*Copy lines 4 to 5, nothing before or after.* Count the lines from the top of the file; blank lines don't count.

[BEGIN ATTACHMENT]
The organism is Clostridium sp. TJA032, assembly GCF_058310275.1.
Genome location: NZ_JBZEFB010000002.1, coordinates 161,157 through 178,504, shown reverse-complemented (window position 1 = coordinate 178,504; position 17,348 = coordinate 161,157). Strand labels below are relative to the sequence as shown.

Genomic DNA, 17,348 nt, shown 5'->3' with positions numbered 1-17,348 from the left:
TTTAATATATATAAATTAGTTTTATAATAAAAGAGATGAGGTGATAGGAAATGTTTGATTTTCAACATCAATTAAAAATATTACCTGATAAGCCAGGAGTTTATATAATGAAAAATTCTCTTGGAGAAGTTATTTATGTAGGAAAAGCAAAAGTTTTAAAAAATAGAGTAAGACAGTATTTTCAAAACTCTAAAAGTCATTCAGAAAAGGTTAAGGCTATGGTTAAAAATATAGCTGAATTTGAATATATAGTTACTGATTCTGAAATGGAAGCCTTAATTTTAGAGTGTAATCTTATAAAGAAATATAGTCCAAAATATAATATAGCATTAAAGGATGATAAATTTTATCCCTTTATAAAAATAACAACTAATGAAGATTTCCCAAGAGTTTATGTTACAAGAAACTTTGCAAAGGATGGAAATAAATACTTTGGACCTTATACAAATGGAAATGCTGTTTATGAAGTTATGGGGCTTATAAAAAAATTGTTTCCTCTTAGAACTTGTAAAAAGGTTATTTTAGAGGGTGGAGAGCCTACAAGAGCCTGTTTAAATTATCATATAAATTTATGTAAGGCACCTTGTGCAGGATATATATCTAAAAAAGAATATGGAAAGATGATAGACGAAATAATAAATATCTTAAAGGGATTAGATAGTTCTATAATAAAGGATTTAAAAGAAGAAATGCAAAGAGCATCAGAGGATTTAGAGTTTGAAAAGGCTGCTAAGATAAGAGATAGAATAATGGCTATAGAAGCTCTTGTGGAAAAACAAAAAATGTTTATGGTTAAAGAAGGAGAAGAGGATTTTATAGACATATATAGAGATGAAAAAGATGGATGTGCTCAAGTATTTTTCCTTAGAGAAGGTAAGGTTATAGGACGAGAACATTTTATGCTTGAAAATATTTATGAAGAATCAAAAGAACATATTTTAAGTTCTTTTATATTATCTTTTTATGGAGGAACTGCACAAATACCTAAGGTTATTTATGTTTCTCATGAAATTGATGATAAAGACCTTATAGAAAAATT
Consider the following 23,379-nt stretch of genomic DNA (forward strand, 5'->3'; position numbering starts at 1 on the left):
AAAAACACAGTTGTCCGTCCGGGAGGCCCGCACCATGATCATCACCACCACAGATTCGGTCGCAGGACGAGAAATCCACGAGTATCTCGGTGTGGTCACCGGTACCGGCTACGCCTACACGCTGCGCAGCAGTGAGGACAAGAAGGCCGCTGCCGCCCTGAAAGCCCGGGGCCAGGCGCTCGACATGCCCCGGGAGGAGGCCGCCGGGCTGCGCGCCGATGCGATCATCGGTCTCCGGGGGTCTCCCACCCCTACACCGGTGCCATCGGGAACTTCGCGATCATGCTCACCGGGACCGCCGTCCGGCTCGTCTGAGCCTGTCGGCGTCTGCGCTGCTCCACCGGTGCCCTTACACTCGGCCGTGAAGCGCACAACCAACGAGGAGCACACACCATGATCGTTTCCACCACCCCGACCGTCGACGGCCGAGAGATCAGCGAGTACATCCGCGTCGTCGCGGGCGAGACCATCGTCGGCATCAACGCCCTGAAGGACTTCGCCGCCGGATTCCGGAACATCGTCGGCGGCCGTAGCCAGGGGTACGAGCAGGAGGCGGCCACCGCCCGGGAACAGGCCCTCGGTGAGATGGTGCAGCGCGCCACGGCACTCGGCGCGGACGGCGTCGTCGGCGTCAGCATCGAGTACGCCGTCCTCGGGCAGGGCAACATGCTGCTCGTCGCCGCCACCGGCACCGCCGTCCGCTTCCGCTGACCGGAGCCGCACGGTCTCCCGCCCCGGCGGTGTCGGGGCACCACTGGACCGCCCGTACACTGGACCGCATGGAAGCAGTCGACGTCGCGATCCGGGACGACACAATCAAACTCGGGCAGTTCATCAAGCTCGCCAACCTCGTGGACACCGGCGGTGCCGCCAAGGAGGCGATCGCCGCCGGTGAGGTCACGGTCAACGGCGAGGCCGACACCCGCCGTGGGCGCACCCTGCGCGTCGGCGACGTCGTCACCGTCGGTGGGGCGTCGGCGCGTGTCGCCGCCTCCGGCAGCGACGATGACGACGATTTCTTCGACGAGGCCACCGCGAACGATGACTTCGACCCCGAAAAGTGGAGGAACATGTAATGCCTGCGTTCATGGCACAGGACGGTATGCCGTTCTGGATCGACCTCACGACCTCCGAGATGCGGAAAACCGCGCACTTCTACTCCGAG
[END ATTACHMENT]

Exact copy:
TTTAATATATATAAATTAGTTTTATAATAAAAGAGATGAGGTGATAGGAAATGTTTGATTTTCAACATCAATTAAAAATATTACCTGATAAGCCAGGAGTTTATATAATGAAAAATTCTCTTGGAGAAGTTATTTATGTAGGAAAAGCAAAAGTTTTAAAAAATAGAGTAAGACAGTATTTTCAAAACTCTAAAAGTCATTCAGAAAAGGTTAAGGCTATGGTTAAAAATATAGCTGAATTTGAATATATAGTTACTGATTCTGAAATGGAAGCCTTAATTTTAGAGTGTAATCTTATAAAGAAATATAGTCCAAAATATAATATAGCATTAAAGGATGATAAATTTTATCCCTTTATAAAAATAACAACTAATGAAGATTTCCCAAGAGTTTATGTTACAAGAAACTTTGCAAAGGATGGAAATAAATACTTTGGACCTTATACAAATGGAAATGCTGTTTATGAAGTTATGGGGCTTATAAAAAAATTGTTTCCTCTTAGAACTTGTAAAAAGGTTATTTTAGAGGGTGGAGAGCCTACAAGAGCCTGTTTAAATTATCATATAAATTTATGTAAGGCACCTTGTGCAGGATATATATCTAAAAAAGAATATGGAAAGATGATAGACGAAATAATAAATATCTTAAAGGGATTAGATAGTTCTATAATAAAGGATTTAAAAGAAGAAATGCAAAGAGCATCAGAGGATTTAGAGTTTGAAAAGGCTGCTAAGATAAGAGATAGAATAATGGCTATAGAAGCTCTTGTGGAAAAACAAAAAATGTTTATGGTTAAAGAAGGAGAAGAGGATTTTATAGACATATATAGAGATGAAAAAGATGGATGTGCTCAAGTATTTTTCCTTAGAGAAGGTAAGGTTATAGGACGAGAACATTTTATGCTTGAAAATATTTATGAAGAATCAAAAGAACATATTTTAAGTTCTTTTATATTATCTTTTTATGGAGGAACTGCACAAATACCTAAGGTTATTTATGTTTCTCATGAAATTGATGATAAAGACCTTATAGAAAAATT
Consider the following 23,379-nt stretch of genomic DNA (forward strand, 5'->3'; position numbering starts at 1 on the left):